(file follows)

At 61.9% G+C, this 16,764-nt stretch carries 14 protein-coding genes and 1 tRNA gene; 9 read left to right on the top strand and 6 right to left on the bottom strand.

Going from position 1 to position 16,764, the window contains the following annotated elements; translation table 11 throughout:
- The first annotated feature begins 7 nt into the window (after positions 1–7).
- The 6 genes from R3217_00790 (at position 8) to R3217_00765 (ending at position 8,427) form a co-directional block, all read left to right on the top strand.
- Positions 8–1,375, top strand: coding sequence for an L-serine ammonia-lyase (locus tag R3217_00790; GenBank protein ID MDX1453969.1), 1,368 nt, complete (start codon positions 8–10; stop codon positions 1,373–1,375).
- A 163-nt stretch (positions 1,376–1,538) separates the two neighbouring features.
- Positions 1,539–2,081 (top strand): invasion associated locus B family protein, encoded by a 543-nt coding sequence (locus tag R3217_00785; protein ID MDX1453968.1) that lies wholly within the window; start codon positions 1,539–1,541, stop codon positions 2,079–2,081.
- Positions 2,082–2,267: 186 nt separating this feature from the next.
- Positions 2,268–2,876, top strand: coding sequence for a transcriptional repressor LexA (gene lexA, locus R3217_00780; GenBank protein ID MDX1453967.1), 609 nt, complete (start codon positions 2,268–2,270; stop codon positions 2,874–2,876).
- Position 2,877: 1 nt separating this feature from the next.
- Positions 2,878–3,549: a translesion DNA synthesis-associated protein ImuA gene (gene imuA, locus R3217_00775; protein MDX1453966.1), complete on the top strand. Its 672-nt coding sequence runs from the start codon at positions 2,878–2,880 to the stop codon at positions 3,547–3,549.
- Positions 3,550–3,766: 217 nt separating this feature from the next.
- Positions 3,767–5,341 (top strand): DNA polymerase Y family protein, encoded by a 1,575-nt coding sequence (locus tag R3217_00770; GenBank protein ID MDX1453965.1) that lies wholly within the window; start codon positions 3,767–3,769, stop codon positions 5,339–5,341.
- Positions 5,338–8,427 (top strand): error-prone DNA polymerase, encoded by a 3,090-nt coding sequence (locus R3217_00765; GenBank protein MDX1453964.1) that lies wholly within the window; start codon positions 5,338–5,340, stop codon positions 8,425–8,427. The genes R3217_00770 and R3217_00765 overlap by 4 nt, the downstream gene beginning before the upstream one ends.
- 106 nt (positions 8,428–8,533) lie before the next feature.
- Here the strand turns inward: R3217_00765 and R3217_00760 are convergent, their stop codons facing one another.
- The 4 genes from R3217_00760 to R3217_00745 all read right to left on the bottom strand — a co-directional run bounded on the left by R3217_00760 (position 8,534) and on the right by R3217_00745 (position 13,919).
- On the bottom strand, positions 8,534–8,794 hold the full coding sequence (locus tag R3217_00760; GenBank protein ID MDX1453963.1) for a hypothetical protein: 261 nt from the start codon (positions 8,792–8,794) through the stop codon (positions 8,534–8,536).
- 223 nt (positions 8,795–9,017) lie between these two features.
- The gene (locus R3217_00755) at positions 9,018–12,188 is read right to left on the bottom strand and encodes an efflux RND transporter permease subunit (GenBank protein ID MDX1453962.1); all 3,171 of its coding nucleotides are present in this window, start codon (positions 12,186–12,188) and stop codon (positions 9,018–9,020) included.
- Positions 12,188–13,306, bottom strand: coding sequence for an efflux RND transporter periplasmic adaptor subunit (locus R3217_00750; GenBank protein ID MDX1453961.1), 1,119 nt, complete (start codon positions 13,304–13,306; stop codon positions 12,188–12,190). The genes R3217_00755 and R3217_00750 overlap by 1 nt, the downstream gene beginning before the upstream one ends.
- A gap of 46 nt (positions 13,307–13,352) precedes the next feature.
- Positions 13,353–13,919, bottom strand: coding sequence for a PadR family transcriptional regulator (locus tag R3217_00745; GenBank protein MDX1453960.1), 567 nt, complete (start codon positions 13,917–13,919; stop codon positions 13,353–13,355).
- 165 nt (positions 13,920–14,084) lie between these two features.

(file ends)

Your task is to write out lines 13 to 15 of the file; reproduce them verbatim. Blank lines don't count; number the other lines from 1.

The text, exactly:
- Positions 3,767–5,341 (top strand): DNA polymerase Y family protein, encoded by a 1,575-nt coding sequence (locus tag R3217_00770; GenBank protein ID MDX1453965.1) that lies wholly within the window; start codon positions 3,767–3,769, stop codon positions 5,339–5,341.
- Positions 5,338–8,427 (top strand): error-prone DNA polymerase, encoded by a 3,090-nt coding sequence (locus R3217_00765; GenBank protein MDX1453964.1) that lies wholly within the window; start codon positions 5,338–5,340, stop codon positions 8,425–8,427. The genes R3217_00770 and R3217_00765 overlap by 4 nt, the downstream gene beginning before the upstream one ends.
- 106 nt (positions 8,428–8,533) lie before the next feature.